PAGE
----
The Hong Kong government today announced that it is withdrawing the extradition bill demanded by China that sparked Hong Kong protests.
Carrie Lam, Hong Kong’s chief executive, said Wednesday that the government would withdraw a contentious extradition bill that ignited months of protests in the city, moving to quell the worst political crisis since the former British colony returned to Chinese control 22 years ago.
The move eliminates a major objection among protesters, but it was unclear if it would be enough to bring an end to intensifying demonstrations, which are now driven by multiple grievances with the government.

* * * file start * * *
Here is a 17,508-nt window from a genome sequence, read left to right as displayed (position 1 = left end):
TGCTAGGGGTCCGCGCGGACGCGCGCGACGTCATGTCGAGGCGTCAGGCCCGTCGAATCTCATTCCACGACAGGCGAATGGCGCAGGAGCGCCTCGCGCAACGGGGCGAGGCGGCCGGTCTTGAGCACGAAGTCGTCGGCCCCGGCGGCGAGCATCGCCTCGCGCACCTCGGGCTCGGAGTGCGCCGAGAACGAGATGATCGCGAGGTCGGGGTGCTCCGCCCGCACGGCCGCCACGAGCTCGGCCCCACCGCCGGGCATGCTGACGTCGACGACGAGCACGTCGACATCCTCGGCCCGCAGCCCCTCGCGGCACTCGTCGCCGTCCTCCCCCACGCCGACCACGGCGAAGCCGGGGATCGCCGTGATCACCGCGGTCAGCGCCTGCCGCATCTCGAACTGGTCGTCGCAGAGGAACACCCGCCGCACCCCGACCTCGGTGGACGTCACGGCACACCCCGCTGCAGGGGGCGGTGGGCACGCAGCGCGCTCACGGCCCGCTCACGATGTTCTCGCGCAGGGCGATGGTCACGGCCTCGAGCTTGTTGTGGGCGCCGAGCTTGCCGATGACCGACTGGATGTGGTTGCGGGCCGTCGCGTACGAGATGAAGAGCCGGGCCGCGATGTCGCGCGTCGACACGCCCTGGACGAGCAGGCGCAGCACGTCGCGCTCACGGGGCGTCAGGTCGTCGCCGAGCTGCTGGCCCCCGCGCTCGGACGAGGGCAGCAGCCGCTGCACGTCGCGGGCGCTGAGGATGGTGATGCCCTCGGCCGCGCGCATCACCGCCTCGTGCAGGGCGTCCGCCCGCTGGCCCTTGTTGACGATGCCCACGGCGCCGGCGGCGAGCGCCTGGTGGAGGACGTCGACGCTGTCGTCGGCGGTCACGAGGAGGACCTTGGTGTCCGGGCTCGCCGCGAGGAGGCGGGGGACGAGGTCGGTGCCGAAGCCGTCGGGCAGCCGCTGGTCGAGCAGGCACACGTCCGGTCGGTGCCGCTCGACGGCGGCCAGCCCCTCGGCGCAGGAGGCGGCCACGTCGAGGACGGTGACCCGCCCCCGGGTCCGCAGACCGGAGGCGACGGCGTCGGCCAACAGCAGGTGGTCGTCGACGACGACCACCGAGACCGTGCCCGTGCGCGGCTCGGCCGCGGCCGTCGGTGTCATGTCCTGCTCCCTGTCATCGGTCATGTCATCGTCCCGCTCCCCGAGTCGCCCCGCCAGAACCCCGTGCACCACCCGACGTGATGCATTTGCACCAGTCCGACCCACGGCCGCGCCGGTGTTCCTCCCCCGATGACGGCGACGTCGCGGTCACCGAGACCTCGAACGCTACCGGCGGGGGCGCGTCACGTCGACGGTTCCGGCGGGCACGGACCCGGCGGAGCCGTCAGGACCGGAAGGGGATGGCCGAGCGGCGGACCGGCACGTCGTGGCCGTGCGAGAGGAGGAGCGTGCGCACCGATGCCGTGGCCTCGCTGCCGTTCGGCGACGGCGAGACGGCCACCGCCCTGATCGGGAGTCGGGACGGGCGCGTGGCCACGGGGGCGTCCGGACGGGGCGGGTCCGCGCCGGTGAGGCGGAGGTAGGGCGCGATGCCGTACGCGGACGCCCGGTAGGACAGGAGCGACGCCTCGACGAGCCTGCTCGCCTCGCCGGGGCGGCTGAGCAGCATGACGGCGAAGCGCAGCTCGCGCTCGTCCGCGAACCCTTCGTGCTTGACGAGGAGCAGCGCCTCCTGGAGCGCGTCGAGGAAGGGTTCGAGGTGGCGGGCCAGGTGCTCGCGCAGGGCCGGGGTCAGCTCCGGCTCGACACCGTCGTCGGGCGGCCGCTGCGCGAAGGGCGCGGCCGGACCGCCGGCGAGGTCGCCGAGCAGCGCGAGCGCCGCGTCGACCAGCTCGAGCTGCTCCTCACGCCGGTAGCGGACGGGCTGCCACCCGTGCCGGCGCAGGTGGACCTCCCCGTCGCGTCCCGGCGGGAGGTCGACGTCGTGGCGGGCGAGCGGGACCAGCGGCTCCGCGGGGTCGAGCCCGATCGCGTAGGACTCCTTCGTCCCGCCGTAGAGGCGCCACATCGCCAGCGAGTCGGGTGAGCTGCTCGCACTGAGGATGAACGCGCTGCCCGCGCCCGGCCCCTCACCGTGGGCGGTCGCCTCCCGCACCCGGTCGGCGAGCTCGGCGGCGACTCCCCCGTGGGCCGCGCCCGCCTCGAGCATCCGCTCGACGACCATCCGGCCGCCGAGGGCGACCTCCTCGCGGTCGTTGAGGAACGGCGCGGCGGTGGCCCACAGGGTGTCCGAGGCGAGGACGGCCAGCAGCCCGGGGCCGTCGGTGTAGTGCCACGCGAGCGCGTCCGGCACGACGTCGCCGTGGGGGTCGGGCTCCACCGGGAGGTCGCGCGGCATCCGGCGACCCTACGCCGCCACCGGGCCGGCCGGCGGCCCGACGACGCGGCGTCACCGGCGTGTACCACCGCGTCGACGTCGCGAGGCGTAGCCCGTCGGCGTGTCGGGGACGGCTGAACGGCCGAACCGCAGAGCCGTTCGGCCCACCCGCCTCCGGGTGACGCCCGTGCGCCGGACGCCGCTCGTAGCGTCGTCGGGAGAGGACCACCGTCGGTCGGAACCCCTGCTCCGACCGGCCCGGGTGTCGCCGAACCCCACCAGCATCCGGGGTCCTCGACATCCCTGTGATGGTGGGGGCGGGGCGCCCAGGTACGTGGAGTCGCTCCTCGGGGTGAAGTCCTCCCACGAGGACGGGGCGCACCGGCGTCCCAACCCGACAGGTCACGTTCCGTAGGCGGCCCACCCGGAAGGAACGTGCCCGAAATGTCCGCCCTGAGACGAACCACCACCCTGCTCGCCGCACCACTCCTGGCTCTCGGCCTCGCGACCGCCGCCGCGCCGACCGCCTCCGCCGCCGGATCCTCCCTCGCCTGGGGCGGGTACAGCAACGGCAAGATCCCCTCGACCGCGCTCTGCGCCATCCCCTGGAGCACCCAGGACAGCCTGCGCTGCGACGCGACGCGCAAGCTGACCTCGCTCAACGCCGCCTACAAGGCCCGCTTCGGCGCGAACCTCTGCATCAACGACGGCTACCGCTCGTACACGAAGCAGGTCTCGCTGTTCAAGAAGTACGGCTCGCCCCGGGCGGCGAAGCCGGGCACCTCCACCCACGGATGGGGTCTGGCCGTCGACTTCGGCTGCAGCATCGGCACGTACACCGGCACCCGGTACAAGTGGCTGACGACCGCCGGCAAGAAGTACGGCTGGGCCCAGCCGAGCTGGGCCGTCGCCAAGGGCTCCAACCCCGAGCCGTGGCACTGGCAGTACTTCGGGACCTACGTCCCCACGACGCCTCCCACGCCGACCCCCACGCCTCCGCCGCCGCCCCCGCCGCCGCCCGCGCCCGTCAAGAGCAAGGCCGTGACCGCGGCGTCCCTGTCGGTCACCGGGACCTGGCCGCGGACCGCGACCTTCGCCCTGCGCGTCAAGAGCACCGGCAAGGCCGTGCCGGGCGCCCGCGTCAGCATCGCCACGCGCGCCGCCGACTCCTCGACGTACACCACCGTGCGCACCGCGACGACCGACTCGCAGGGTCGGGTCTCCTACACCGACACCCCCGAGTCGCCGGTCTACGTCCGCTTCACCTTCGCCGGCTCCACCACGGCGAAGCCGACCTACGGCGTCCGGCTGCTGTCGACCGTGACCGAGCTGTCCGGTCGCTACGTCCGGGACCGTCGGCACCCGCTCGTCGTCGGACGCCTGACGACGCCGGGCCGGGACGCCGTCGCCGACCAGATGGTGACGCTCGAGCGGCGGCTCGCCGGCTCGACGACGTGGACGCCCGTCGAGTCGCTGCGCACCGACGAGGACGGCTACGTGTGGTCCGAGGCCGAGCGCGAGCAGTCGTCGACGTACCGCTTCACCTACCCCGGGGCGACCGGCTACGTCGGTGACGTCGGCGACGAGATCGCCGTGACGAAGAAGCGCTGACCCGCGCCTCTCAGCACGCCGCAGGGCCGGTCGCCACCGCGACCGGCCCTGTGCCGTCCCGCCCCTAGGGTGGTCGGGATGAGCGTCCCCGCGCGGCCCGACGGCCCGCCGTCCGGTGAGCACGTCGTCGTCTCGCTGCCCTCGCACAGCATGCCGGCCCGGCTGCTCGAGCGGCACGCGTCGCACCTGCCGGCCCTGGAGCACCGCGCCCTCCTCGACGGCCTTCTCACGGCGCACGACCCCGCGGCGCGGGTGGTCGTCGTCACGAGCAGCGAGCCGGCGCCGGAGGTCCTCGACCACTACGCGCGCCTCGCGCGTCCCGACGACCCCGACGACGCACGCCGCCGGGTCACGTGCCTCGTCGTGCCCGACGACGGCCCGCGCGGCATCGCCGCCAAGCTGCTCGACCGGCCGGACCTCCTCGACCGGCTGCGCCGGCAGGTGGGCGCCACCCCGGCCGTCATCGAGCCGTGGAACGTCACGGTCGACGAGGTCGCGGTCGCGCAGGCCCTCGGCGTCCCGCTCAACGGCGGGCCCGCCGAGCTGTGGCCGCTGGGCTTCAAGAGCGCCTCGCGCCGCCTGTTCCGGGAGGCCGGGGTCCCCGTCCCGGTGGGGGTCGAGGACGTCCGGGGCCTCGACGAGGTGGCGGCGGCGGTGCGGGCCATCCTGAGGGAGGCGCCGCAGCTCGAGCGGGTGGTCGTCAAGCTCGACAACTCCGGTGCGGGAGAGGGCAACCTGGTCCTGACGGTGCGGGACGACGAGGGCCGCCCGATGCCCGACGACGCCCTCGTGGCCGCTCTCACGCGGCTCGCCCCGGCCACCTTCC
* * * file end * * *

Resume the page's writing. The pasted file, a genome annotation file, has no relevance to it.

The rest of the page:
“Incidents over these past two months have shocked and saddened Hong Kong people,” she said in an eight-minute televised statement broadcast shortly before 6 p.m. “We are all very anxious about Hong Kong, our home. We all hope to find a way out of the current impasse and unsettling times.”
Her decision comes as the protests near their three-month mark and show little sign of abating, roiling a city known for its orderliness and hurting its economy.
The article suggests that the protests will still go on, that the “genie is out of the bottle.” I am not so sure.
Regardless, what this means is that, as of now, China is admitting that its effort to eliminate Hong Kong’s democratic systems and fold it completely into the communist power structure of the mainland has failed. This does not mean that China will stop trying, merely that they will now pause in this effort.
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